Saturday, January 5, 2013

Vocabulary and Memories

At Land Between the Lakes in Western Kentucky,  I went to “The Homeplace”  an 1850 working farm complete with crops, animals, buildings, and antiques.  In the museum there was a description of the tobacco curing process. Having grown up on a Burley tobacco farm, I was reminiscing. In  the Western region of Ky.  the Dark Fired Tobacco was grown, it being very similar to the Burley that we grew.  When I read this one sign I laughed out loud. Just a few miles down the road and the language changes.

For those not familiar with the growing of tobacco, perhaps I should explain. After tobacco is cut and housed in the barn for curing, it has to be stripped from the stalk.  For the stripping process it can not be dry and brittle. The humidity needs to be just right for the tobacco to be flexible enough to strip without crumbling. Those mornings the humidity was just right we said tobacco is "in case" and off to the stripping room everyone went.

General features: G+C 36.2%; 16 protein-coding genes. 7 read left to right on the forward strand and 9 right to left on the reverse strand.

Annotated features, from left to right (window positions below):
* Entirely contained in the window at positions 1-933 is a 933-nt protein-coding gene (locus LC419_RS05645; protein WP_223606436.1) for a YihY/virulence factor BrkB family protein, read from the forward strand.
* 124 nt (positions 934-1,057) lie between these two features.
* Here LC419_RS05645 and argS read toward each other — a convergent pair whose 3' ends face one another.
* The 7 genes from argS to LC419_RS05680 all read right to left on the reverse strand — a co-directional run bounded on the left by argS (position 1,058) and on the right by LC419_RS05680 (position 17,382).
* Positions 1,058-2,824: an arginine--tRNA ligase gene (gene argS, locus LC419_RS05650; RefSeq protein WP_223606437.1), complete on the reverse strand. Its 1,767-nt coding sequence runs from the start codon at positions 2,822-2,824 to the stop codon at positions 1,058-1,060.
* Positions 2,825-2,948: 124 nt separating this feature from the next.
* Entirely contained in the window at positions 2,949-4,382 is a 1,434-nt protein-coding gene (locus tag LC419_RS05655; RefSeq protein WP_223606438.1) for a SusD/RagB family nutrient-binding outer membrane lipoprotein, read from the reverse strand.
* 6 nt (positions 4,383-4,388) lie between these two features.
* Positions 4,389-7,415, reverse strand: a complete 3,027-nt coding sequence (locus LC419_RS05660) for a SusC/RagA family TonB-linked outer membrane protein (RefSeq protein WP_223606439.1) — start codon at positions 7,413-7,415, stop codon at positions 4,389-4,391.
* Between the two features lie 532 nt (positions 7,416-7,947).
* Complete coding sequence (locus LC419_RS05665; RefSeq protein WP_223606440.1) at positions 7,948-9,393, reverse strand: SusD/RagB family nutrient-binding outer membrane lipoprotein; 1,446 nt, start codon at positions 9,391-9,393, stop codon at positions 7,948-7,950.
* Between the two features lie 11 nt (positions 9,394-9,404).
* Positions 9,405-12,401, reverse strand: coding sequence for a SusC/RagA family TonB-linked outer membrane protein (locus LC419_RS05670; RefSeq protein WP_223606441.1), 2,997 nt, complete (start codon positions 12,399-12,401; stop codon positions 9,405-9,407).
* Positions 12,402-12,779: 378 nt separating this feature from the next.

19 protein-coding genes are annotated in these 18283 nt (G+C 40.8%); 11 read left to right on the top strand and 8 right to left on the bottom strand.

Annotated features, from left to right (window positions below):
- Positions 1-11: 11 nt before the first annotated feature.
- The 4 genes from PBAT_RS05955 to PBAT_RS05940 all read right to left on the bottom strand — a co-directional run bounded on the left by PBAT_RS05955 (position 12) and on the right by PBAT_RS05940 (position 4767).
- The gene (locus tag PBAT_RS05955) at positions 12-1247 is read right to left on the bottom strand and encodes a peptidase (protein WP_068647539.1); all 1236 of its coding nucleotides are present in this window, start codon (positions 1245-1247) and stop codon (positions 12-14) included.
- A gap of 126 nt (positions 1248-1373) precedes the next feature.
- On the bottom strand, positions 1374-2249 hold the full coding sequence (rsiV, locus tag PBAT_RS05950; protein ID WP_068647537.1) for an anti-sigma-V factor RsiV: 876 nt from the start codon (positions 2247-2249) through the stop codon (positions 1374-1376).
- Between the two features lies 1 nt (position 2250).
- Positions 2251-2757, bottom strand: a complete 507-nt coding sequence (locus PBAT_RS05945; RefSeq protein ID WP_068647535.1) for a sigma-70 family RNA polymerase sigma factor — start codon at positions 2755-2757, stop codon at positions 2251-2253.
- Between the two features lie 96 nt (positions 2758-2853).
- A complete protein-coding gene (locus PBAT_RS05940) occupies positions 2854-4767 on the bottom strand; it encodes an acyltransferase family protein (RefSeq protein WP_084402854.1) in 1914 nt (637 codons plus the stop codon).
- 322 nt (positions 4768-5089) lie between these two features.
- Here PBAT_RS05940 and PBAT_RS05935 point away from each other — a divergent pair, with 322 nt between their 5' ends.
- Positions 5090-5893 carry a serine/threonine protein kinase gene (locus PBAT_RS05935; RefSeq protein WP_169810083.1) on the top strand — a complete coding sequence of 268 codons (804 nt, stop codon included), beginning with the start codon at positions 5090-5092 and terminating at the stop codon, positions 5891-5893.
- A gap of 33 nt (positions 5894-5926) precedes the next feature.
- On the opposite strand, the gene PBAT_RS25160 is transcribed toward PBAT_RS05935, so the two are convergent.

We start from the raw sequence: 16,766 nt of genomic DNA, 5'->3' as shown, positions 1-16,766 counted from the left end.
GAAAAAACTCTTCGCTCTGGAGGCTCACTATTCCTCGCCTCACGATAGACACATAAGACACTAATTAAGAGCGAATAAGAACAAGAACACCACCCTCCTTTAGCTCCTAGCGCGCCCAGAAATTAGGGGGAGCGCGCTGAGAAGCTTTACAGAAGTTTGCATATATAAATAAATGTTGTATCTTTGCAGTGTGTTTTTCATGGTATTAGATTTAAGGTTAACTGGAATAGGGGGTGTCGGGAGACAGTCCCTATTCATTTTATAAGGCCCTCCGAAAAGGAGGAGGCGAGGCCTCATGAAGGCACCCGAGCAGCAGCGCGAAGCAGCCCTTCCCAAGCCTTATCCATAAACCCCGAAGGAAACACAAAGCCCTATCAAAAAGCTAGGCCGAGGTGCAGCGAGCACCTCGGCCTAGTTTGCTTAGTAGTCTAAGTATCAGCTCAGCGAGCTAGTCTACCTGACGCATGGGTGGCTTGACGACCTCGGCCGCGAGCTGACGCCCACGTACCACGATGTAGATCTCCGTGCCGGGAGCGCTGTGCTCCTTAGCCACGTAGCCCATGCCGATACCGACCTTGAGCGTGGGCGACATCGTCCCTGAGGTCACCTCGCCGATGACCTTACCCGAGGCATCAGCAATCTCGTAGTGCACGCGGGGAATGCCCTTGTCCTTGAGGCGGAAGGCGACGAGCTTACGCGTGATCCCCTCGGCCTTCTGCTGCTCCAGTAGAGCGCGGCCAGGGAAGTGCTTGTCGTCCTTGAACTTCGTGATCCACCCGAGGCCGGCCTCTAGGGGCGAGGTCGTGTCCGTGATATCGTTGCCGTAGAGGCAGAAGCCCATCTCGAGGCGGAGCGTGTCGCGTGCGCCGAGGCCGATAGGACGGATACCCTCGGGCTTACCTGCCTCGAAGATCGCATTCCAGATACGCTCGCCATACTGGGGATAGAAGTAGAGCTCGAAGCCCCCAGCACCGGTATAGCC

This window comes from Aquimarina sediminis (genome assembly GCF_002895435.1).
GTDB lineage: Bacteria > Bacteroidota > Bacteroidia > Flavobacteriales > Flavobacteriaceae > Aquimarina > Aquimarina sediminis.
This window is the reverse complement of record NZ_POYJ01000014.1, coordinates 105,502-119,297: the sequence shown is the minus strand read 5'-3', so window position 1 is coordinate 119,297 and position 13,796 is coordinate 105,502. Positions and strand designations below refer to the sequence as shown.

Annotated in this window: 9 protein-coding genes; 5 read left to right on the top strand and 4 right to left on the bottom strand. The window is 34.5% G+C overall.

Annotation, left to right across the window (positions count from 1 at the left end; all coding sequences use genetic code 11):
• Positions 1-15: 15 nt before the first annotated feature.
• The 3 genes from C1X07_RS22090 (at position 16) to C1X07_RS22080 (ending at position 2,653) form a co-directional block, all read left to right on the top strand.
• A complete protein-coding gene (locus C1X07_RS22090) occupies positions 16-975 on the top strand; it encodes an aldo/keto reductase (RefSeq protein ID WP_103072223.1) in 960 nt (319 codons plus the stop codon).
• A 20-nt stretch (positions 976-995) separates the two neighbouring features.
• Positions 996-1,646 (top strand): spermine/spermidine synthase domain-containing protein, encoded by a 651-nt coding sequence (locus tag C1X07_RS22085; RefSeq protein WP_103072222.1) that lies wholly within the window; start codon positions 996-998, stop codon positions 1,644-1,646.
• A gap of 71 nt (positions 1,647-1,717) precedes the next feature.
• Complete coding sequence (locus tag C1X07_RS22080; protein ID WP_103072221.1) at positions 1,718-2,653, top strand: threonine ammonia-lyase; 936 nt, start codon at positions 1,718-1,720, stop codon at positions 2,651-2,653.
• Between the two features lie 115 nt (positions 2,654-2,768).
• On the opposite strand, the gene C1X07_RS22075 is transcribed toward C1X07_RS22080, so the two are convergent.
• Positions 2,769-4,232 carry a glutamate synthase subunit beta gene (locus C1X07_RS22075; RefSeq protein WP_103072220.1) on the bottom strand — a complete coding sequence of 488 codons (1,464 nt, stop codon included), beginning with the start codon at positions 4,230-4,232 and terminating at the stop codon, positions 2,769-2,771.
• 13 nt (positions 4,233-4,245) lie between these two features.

Of course “we” know that tobacco comes “in case” but I guess the folks in Western Ky. and Tennessee thinks it comes “in order”..........

 This is a "hand" of tobacco after it has been stripped.


This next pic really brought back memories! Grandpa Wesley had a wooden box that he kept at the head of the stairs with his "twist" in it. I can just see him go and unbutton the wooden button on the door that went up the winding  stairs. He would just go to the first step and reach up over his head and get a “twist” from the wooden box .He mixed the twist with a store bought “plug” that probably cost about a nickel or a dime. I can also remember him making the twist during a cold winter day while sitting beside the heating stove. Oh, the memories.

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